There is little doubt that the 2012 season could be a special one for the USC Trojans. They will have the odds-on Heisman Trophy candidate with Matt Barkley under center, multiple players capable of making big things happen on the outside, and a defense that should be improved after an average season in 2011. Despite all the things to like about this team, one writer at ESPN believes the Oregon Ducks are the team to beat in the conference next season.
(This is the part when you start shaking your head.)
We'll take a look at the article after the jump...
You can find the whole article ($$) from ESPN's KC Joyner here. He listed numerous reasons why the Ducks should be the favorites; here are a few of the more noticeable ones:
Reason No. 1: Oregon's offensive losses are not as great as generally thought.
This was covered in an article I wrote in January that showed how the combination of Kenjon Barner and De'Anthony Thomas look to be more than capable of replicating the production James brought to this offense.
It also highlighted how Bryan Bennett could bring skills to Oregon's run-first scheme that Darron Thomas did not offer, and that is before taking into account that Bennett will have tough competition for the starting job from Marcus Mariota. Any way you slice it, this is not an empty-talent cupboard situation for the Ducks.
Reason No. 2: The USC pass offense has consistency issues.
There is a strong case to make for Barkley being the best returning quarterback in college football this season, but the Trojans' passer is not without his weaknesses.
Chief among these is the consistency issues the USC passing offense had last year. One way to illustrate this is by noting that Barkley had three games with a passer rating of lower than 130 and two games with a passer rating between 130 and 136 (the 130-mark being the rough midline for average performance in this metric).
A similar way of looking at this is to note that the rough midline in yards per attempt (YPA) for an FBS passing offense is 7 yards, and Barkley was below that level in six games.
Some of this has to do with the Trojans' play calling, which tends to lean on subterfuge too often instead of relying on winning with superior talent, but in the end all that matters is that this offense has to prove it can move the ball through the air on a week-to-week basis.
And a third:
Reason No. 7: Oregon's schedule strength is very similar to USC's.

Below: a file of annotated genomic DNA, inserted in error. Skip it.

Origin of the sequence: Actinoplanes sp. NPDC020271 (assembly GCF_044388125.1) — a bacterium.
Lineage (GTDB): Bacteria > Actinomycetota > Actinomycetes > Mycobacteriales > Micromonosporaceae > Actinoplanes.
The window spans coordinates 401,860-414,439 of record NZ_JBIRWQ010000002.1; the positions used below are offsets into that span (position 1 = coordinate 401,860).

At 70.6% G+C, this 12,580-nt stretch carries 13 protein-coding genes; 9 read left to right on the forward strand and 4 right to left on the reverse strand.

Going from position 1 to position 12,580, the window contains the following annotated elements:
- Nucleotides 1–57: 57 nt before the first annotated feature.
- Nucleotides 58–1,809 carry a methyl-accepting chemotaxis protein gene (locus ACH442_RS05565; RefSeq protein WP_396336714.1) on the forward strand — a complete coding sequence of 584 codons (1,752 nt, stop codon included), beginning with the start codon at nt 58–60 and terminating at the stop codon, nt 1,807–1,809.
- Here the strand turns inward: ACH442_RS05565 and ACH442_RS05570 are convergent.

Both of these teams have favorable schedules, but it is assumed USC's schedule is more favorable because Oregon has to travel to Los Angeles this year.
That is a big advantage, but it should be noted that Oregon gets to play the Washington Huskies -- a very dangerous sleeper team in the Pac-12 -- at home, while USC has to travel to Husky Stadium. The Trojans also have to play UCLA on the road in a potential revenge game against what should be a much-improved Bruins squad. Those contests aren't quite enough to push the schedule edge in favor of Oregon, but they certainly help close the gap. And, the Trojans have a season-ending nonconference showdown with the Notre Dame Fighting Irish, while the Ducks' nonconference schedule doesn't feature a single BCS conference opponent.
All of these items do not guarantee that Oregon will win a national championship or its fourth straight Pac-12 title, but they should illustrate why their chances to achieve these goals are just as good as, or even better than, USC's.
This is quite the statement from the columnist and one that most would disagree with. As a fan of neither the Trojans or Ducks, I see USC as being the better team in 2012, but a lot can happen from now until bowl season.
The way I see it, Matt Barkley will be the best player on the field every single week and has a ton of talent surrounding him. The Ducks may have speed and athleticism, but without a proven go-to guy on the roster, I don't think they have as good of a chance as the Trojans do this upcoming year.
But, hey, what do I know?
To discuss the article with other fans, head on over to our USC blog, Conquest Chronicles.